"Perhaps all of you will not agree with every single action they took yesterday. But what are a few pieces of glass worth in comparison to the deaths of three young men and women? What are a few portraits worth in comparison to the very survival of Hong Kong as a place?"

After months of protests following the extradition bill, some have said there is a wave of "rebellion" in the air as people who have seen the success and popularity of the million-plus protest and tons of other protests are becoming more vocal about a range of grievances. Lots of protests for various causes are being published as lists on social media. Not so much on Facebook, though, unlike the Facebook-based Umbrella Revolution in 2014. In 2019, they are using Snapchat and Instagram. Also Telegram, the most common messaging app, which is known to be encrypted.

"Facebook is not a useful tool for the movement except for those celebrities and parties, on which they make announcements and deliver statements," said a former general secretary of the Hong Kong student federation.

The LIHKG forum has also replaced the HKGolden one used in 2014, which was criticized after the site managers were forced to hand over the IP address of a 23-year-old to the authorities.

In the streets while protesting, Apple Airdrop is popular for sending digital pamphlets which can be shared even when offline. This and similar apps are being used because they don't allow authorities to curtail access.

"I think it is very important people can be anonymous on LIHKG and can really say what they really think, don't care about rivalries and leave the judgment to other people," said the former HK student federation general secretary.

One difference between these platforms and Facebook is that Facebook's algorhythm favors posts that have a lot of debate, which may not help when people want to share posts about planning and taking action. Some think Facebook's algo amplifies disagreement.

“The anti-extradition protests have heightened our awareness over community issues. Instead of waiting for the government to do something, we may as well take it into our own hands,” said a 20-year-old man.

One issue is "reclamation." In the past two decades, local Hong Konger-owned shops have become very few, while Chinese shops have become very common. Hong Kongers see this as an erosion of Hong Kong's way of life caused by mainland Chinese. Hong Kongers are also focused on a border-town called Sheung Shui which they say has become full of garbage and shops selling to Chinese tourists as well as "parallel-traders," people who buy Hong Kong goods and resell them in China.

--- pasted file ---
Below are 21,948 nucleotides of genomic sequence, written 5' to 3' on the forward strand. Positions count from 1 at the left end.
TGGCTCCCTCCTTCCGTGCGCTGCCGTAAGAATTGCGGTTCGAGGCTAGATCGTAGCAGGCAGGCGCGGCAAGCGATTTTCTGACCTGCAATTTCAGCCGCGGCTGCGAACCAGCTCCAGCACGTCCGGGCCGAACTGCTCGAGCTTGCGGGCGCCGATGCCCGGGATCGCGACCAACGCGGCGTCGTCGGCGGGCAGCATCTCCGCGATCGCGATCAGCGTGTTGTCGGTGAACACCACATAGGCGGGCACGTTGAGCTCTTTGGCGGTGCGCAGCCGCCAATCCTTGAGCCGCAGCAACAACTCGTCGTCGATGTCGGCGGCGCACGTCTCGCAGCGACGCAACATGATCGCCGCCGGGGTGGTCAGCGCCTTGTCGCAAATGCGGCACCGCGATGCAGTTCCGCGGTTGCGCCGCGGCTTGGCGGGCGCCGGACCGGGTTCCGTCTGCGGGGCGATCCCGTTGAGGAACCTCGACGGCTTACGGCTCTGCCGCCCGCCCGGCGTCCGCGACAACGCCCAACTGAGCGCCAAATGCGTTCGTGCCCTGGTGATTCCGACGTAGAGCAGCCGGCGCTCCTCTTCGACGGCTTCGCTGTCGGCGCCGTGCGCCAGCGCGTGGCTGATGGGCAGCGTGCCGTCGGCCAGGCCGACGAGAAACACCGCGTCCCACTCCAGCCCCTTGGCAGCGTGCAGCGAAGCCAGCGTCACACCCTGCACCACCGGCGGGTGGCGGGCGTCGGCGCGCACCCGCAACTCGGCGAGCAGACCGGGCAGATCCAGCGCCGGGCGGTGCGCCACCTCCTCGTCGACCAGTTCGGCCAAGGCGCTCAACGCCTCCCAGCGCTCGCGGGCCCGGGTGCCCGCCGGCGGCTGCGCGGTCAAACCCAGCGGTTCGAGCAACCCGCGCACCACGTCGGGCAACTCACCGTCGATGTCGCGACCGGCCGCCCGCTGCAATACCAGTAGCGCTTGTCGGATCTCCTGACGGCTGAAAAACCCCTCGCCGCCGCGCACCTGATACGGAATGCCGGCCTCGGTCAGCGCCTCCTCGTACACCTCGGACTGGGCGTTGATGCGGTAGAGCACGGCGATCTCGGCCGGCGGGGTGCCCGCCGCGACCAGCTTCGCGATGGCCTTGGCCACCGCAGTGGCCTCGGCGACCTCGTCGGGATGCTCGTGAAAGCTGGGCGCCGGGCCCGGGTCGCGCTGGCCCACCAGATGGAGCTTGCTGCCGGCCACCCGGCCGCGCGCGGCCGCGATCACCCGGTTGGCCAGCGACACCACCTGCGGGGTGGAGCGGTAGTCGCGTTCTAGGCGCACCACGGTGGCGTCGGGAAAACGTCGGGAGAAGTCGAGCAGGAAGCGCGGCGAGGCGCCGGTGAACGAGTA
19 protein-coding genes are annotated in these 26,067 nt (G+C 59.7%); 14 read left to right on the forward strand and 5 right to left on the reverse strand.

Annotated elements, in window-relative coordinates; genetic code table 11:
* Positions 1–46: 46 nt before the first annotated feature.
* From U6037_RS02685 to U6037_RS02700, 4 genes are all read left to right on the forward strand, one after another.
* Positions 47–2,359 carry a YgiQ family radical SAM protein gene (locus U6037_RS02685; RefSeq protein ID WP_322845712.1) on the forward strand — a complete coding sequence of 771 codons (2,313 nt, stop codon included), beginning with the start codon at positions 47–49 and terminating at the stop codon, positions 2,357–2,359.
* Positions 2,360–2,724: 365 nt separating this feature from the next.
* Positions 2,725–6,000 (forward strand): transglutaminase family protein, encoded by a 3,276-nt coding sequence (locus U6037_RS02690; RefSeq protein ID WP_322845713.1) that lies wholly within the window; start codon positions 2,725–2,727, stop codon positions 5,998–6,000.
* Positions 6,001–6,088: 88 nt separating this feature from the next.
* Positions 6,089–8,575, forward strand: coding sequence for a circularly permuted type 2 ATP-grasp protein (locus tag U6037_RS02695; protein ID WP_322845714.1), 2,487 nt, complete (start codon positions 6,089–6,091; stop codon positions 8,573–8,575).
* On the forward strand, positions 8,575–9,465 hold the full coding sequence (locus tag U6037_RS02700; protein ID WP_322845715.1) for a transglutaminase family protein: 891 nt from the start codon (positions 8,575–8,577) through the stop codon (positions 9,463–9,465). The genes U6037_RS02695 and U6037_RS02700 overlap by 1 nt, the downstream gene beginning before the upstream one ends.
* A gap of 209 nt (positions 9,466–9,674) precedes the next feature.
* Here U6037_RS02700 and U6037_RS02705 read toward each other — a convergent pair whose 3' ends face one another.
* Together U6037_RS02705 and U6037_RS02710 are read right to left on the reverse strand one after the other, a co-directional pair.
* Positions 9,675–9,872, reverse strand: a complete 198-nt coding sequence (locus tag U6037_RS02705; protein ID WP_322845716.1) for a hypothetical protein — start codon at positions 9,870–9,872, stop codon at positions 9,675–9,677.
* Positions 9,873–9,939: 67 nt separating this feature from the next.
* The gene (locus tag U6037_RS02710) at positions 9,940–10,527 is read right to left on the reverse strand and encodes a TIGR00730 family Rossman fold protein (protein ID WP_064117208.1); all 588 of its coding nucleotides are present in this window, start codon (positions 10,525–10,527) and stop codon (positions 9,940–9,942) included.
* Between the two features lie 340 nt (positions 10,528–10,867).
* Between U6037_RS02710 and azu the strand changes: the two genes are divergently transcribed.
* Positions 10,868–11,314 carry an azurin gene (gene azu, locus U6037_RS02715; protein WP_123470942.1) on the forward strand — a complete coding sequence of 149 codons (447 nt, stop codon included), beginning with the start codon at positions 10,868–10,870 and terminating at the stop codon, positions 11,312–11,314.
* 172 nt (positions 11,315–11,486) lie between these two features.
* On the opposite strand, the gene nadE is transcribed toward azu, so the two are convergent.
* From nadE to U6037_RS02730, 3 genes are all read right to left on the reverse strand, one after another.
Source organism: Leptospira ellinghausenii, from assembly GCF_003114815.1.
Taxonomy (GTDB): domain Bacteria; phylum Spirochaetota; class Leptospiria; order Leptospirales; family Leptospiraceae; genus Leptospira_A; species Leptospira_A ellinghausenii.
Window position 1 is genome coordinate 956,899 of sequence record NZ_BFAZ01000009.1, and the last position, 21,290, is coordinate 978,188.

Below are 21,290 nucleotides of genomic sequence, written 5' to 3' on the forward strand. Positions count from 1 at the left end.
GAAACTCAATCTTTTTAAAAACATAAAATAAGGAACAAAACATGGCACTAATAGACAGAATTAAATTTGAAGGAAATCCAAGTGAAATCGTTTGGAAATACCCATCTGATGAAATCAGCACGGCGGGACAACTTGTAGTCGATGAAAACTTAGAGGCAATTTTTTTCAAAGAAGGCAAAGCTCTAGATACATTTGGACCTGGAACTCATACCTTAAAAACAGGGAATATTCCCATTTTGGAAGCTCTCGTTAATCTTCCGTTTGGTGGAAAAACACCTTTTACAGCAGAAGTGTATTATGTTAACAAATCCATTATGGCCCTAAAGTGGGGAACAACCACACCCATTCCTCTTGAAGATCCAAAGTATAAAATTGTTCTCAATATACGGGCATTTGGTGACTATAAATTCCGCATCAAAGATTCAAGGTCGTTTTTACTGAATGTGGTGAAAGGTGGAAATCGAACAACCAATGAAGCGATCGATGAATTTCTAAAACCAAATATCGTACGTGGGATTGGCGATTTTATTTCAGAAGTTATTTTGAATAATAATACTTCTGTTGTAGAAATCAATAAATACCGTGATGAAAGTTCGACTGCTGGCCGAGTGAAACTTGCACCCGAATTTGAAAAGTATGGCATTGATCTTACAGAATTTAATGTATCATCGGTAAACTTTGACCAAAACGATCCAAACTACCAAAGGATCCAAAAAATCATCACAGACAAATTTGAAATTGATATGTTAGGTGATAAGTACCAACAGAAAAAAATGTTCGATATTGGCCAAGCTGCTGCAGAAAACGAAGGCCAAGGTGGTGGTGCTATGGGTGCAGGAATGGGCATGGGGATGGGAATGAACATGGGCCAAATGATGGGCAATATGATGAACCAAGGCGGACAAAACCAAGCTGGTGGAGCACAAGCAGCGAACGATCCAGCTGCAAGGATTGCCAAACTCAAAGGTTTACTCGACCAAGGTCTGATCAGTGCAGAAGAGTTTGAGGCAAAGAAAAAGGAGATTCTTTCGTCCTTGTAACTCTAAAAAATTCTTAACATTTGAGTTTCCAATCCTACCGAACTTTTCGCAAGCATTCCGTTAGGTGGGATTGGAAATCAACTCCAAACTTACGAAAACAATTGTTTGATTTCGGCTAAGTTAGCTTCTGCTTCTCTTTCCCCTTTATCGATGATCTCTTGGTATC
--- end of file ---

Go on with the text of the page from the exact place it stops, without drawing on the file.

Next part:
Another issue is full suffrage. Hong Kong's government is half picked by Beijing. People feel the Chinese government can thereby do whatever it wants.

Christian groups are playing a big role in the protests. Part of this is they are advocating peace. Another is that some fear a crackdown on religion by China.

People are already talking about how the eventual success or failure of the popular movement in quashing the extradition bill and other demands will depend on whether the momentum will keep going among the population.

AUGUST 20 2019

The protests continue, and have become one of the main news stories of the times. In other words, the world is watching, is interested, and cares. The protesters recently occupied Hong Kong airport, disrupting a lot of air traffic. Videos have been posted of big military trucks with cages on them moving into Hong Kong in convoy, being parked in a big sports stadium.

A parallel story is "the voice of Mainland Chinese" who want to be heard. They are portrayed as strongly against the Hong Kongers, and the reports cite fairly strong and offensive language used to describe the Hong Kongers and their actions.

Another story is that Chinese state news (ie all Chinese news, since they own the news companies and control and censor what they publish, which is news to some people I guess) has been "caught" publishing things purposefully against the Hong Kong protesters and paying for advertisements to this purpose on Facebook, Twitter, etc. Also, "uncovered" are large groups of social media (mostly Twitter, I think) accounts used to try to manipulate public opinion on the stories shared on the subject. (in case you're reading this in the future and wondering if this is really "news," its not in terms of "a new development," but its being reported as as if it were real news because I suppose it is news to a lot of people and people right now care about the story.

AT THE SAME TIME, China is facing difficult developments as the US is continuing its "trade war" against China and specifically Huawei, which the US is calling a "national security threat." ALSO, China's claims and building projects in the South China Sea (for which its territorial claims are groundless in terms of historical evidence) are being challenged, by military displays by the US, (I think) Australia, Phillipines, and Japan. Japan, which hasn't been allowed to have a real army since World War II as part of its surrender contract, is now going to be able to have one and use it "to help allies who are in trouble." Japan has been participating in wars though, just not in a full capacity. Japanese were featured highly in the conquests of ISIS when their nationals were beheaded along with American nationals. I don't remember where they've been active at the moment, though, actually. Since China first announced they were claiming those islands and waters in the South China Sea (I think in 2013 or 2014), the US and others have been running military missions and flights through there just as they always have, despite China's warnings not to invade "their territory." Also, I think I read that their economy is facing a landmark downturn for the first time in a couple decades or something.